Last week Pete Rose gave an interview in which he addressed, among other things, the current situation with Alex Rodriguez. In the midst of his usual blend of odd and self-serving comments, Rose offered a keen insight into what is troubling about ARod:
…if I am given a second chance, I won’t need a third chance.”
We’re all OK with Andy Pettitte, an admitted PED user, right? That’s because he didn’t take his second chance for granted. Jason Giambi‘s career has a second life in which he is regarded as an elder statesman who will inevitably be a manager after he retires. He understood that he was lucky to get a second chance in this game, both literally and in the more abstract court of public opinion, and so he is taking full advantage of it.
ARod got his second chance, and he (allegedly) took it for granted. That stinks. But for now, let’s take a moment to appreciate a player who expresses a certain reverence when it comes to his first chance to be a Major League Baseball player.
Colorado Rockies first baseman Todd Helton turned 40 today. To mark the occasion, Jack Etikin wrote an excellent piece over at Sports On Earth about the face of the Rockies franchise. In it Helton reflects on the state of his career and why it will be difficult for him to retire:
“There’s nothing better than competing on the highest level at anything. Whatever your profession is, to be able to do that is a blessing. People say they miss the clubhouse, they miss sitting around talking to the guys. I’m going to miss that some, but I’m going to miss the competition.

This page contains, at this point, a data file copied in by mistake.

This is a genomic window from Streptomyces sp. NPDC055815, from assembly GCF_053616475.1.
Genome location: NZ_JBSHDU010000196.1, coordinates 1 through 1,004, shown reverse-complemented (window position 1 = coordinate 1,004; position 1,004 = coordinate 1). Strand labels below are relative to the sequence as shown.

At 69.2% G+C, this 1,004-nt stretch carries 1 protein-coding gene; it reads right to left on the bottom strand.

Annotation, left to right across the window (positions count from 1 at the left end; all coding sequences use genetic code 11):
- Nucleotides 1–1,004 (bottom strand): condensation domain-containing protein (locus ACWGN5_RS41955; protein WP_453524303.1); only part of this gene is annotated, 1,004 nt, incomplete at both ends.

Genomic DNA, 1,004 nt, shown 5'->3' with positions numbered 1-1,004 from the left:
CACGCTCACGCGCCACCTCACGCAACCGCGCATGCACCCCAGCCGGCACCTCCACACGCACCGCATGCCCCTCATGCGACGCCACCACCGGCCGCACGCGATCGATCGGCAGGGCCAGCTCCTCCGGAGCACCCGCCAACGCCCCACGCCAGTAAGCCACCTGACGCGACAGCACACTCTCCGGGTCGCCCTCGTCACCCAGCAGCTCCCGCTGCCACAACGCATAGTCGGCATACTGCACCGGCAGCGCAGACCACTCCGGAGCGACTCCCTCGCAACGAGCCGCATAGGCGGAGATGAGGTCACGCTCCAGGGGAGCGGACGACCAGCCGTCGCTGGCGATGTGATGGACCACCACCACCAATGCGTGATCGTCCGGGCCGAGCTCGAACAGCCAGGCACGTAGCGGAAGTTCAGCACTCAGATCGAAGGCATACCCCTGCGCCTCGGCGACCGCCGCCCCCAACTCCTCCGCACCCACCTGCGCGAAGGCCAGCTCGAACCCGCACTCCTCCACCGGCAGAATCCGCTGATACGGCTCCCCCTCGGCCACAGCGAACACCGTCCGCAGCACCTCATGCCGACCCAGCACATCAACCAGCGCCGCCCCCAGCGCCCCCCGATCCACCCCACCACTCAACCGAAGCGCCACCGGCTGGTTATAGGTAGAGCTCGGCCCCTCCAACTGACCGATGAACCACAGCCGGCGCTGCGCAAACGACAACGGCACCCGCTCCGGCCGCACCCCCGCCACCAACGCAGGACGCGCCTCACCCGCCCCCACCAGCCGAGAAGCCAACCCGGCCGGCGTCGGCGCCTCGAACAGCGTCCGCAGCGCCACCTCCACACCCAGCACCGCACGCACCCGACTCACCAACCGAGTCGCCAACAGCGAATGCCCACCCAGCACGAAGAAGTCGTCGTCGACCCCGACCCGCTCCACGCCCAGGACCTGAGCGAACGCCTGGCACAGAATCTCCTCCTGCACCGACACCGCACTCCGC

“I’ve got friends. I can go to a hunting lodge and shoot the s*** with my boys. But competing at something you’re good at, something that you wanted to do since you were a kid and that’s all you ever wanted to do — when that goes away, that’s the tough pill to swallow.”
Stoic in his disposition and curt in his interviews, Helton has always played with a distinct intensity; it’s his own unique brand of intensity where you see him battling himself internally, beating himself up for not taking advantage of an opportunity of failing to make a play to help his team.
When the Rockies finally did make a miraculous run to the playoffs and eventually the World Series in 2007, the passion for the game spilled out of Helton in the form of roaring celebrations and arms raised in the air. I cannot remember ever being as happy for a professional athlete as I was for Helton in those moments.
As a Rockies fan, I desperately want Helton to be elected to the Hall of Fame someday. Not just because I think he has the numbers for it (.317/.416/.539 with 362 HR, 583 doubles, and approaching 2500 hits) and not just because it makes me physically ill to think that he might be kept out because a. he plays at Coors Field or b. he played in the “steroid era.”
I want Todd Helton to be a Hall of Famer because I think I know the reverence with which he would regard the distinction, the manner in which he will genuinely be humbled by an honor he probably never thought was possible. Check out this quote:
“If I step back and look at the big picture, I’ve done more than I ever expected to do in the game. I’ve got more hits. I’ve played better defense. I’ve played longer than coming into it you’d ever think. So in one sense it’s hard; in another sense you have to be realistic and look at the big picture and still realize that every day you go out there is a blessing, even when it’s tough.”
Helton plays baseball and talks about baseball with a distinct understanding of what a special opportunity he has had. For my part, that is why I was inclined to take his emotional apology to heart when he received a DUI this past off-season. The idea that he would ever put himself in a position where he needed a second chance to be an MLB player was painful for player and fan alike, especially given the stellar reputation he had enjoyed up to that point.
Acknowledging the seriousness of that event, I hope it is the greatness of Helton’s career and the way he respected the game that wins out. I hope he gets the highest honors for the wonderful career he put together with his chance to be a Major League Baseball player.